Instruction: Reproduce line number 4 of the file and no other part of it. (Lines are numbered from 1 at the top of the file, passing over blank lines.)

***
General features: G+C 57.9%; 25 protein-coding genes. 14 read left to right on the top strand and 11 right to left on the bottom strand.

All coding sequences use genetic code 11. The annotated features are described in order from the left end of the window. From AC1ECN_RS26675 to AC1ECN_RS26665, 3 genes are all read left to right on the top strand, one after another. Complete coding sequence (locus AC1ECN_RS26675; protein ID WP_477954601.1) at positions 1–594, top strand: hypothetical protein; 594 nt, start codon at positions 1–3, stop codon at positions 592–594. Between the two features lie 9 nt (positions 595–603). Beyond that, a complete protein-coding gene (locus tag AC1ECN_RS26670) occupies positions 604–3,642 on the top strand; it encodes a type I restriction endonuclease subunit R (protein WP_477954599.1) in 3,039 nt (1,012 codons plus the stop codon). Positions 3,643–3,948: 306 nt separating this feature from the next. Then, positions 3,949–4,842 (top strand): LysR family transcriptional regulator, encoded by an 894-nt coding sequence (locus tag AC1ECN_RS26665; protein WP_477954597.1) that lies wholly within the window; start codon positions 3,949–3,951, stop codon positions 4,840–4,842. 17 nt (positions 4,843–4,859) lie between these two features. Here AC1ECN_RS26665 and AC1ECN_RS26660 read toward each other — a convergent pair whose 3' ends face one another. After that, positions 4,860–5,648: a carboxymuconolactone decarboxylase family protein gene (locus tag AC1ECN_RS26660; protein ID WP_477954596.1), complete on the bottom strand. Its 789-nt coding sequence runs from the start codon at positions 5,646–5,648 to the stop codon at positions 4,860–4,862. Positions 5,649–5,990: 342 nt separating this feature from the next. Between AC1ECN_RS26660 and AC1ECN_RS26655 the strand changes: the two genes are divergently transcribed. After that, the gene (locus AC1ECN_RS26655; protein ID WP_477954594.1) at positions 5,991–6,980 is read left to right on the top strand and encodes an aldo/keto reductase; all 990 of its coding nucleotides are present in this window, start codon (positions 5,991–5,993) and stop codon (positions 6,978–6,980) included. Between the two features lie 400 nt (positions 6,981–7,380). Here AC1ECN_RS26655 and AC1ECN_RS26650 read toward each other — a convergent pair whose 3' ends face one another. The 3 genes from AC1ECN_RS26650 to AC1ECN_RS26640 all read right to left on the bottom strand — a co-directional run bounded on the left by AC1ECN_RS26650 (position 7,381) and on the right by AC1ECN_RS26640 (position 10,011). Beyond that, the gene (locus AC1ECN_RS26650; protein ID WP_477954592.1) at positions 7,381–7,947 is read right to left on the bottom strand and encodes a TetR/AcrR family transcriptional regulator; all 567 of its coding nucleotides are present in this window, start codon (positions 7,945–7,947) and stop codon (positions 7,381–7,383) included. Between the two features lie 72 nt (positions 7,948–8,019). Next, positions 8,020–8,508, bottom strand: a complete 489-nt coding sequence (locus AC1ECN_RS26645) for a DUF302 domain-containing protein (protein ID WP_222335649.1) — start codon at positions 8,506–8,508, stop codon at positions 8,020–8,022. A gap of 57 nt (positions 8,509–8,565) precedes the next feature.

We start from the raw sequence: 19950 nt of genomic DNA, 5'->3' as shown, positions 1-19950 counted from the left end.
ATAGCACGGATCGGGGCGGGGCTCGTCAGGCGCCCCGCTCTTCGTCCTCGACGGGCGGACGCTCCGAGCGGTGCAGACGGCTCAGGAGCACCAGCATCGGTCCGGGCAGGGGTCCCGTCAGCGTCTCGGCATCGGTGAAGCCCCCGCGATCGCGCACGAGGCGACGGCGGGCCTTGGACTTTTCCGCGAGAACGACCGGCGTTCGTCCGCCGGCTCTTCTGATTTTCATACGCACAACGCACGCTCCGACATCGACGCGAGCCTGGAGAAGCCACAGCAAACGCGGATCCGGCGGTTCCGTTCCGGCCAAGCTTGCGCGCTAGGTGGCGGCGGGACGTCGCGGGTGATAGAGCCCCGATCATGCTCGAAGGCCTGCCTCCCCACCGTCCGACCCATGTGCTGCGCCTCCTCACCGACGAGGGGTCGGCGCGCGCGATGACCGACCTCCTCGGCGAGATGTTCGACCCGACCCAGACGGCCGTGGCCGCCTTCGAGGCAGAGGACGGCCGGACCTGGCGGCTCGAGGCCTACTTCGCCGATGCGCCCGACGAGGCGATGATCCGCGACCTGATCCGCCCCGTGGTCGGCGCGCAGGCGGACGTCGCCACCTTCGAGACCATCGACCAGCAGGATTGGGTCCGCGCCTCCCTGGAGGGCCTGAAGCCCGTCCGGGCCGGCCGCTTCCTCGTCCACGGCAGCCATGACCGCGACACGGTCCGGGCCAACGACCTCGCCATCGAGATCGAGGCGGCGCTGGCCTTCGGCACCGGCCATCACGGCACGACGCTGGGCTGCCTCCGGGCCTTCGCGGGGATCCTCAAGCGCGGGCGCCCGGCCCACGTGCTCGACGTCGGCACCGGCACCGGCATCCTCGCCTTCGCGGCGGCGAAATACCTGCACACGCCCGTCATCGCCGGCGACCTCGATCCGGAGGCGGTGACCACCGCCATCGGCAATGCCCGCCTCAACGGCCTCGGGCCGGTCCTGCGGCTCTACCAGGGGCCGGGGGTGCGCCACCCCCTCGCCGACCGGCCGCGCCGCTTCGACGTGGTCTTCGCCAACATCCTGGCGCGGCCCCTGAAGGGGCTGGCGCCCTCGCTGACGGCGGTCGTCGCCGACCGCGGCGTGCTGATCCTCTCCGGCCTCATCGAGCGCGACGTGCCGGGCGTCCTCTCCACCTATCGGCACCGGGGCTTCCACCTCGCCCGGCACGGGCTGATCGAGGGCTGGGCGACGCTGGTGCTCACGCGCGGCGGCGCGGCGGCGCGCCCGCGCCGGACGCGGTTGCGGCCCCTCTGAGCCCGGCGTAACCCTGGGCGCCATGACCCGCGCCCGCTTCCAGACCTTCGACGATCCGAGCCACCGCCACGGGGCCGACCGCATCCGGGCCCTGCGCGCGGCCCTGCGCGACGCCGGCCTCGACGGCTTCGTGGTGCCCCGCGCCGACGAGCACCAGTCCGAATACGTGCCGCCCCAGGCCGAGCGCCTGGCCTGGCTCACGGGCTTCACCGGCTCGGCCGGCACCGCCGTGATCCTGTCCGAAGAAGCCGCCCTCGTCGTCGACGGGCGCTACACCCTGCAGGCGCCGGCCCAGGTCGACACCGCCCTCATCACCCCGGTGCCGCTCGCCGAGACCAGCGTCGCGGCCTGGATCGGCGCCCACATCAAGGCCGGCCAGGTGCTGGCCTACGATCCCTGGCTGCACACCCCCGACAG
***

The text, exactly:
ATAGCACGGATCGGGGCGGGGCTCGTCAGGCGCCCCGCTCTTCGTCCTCGACGGGCGGACGCTCCGAGCGGTGCAGACGGCTCAGGAGCACCAGCATCGGTCCGGGCAGGGGTCCCGTCAGCGTCTCGGCATCGGTGAAGCCCCCGCGATCGCGCACGAGGCGACGGCGGGCCTTGGACTTTTCCGCGAGAACGACCGGCGTTCGTCCGCCGGCTCTTCTGATTTTCATACGCACAACGCACGCTCCGACATCGACGCGAGCCTGGAGAAGCCACAGCAAACGCGGATCCGGCGGTTCCGTTCCGGCCAAGCTTGCGCGCTAGGTGGCGGCGGGACGTCGCGGGTGATAGAGCCCCGATCATGCTCGAAGGCCTGCCTCCCCACCGTCCGACCCATGTGCTGCGCCTCCTCACCGACGAGGGGTCGGCGCGCGCGATGACCGACCTCCTCGGCGAGATGTTCGACCCGACCCAGACGGCCGTGGCCGCCTTCGAGGCAGAGGACGGCCGGACCTGGCGGCTCGAGGCCTACTTCGCCGATGCGCCCGACGAGGCGATGATCCGCGACCTGATCCGCCCCGTGGTCGGCGCGCAGGCGGACGTCGCCACCTTCGAGACCATCGACCAGCAGGATTGGGTCCGCGCCTCCCTGGAGGGCCTGAAGCCCGTCCGGGCCGGCCGCTTCCTCGTCCACGGCAGCCATGACCGCGACACGGTCCGGGCCAACGACCTCGCCATCGAGATCGAGGCGGCGCTGGCCTTCGGCACCGGCCATCACGGCACGACGCTGGGCTGCCTCCGGGCCTTCGCGGGGATCCTCAAGCGCGGGCGCCCGGCCCACGTGCTCGACGTCGGCACCGGCACCGGCATCCTCGCCTTCGCGGCGGCGAAATACCTGCACACGCCCGTCATCGCCGGCGACCTCGATCCGGAGGCGGTGACCACCGCCATCGGCAATGCCCGCCTCAACGGCCTCGGGCCGGTCCTGCGGCTCTACCAGGGGCCGGGGGTGCGCCACCCCCTCGCCGACCGGCCGCGCCGCTTCGACGTGGTCTTCGCCAACATCCTGGCGCGGCCCCTGAAGGGGCTGGCGCCCTCGCTGACGGCGGTCGTCGCCGACCGCGGCGTGCTGATCCTCTCCGGCCTCATCGAGCGCGACGTGCCGGGCGTCCTCTCCACCTATCGGCACCGGGGCTTCCACCTCGCCCGGCACGGGCTGATCGAGGGCTGGGCGACGCTGGTGCTCACGCGCGGCGGCGCGGCGGCGCGCCCGCGCCGGACGCGGTTGCGGCCCCTCTGAGCCCGGCGTAACCCTGGGCGCCATGACCCGCGCCCGCTTCCAGACCTTCGACGATCCGAGCCACCGCCACGGGGCCGACCGCATCCGGGCCCTGCGCGCGGCCCTGCGCGACGCCGGCCTCGACGGCTTCGTGGTGCCCCGCGCCGACGAGCACCAGTCCGAATACGTGCCGCCCCAGGCCGAGCGCCTGGCCTGGCTCACGGGCTTCACCGGCTCGGCCGGCACCGCCGTGATCCTGTCCGAAGAAGCCGCCCTCGTCGTCGACGGGCGCTACACCCTGCAGGCGCCGGCCCAGGTCGACACCGCCCTCATCACCCCGGTGCCGCTCGCCGAGACCAGCGTCGCGGCCTGGATCGGCGCCCACATCAAGGCCGGCCAGGTGCTGGCCTACGATCCCTGGCTGCACACCCCCGACAG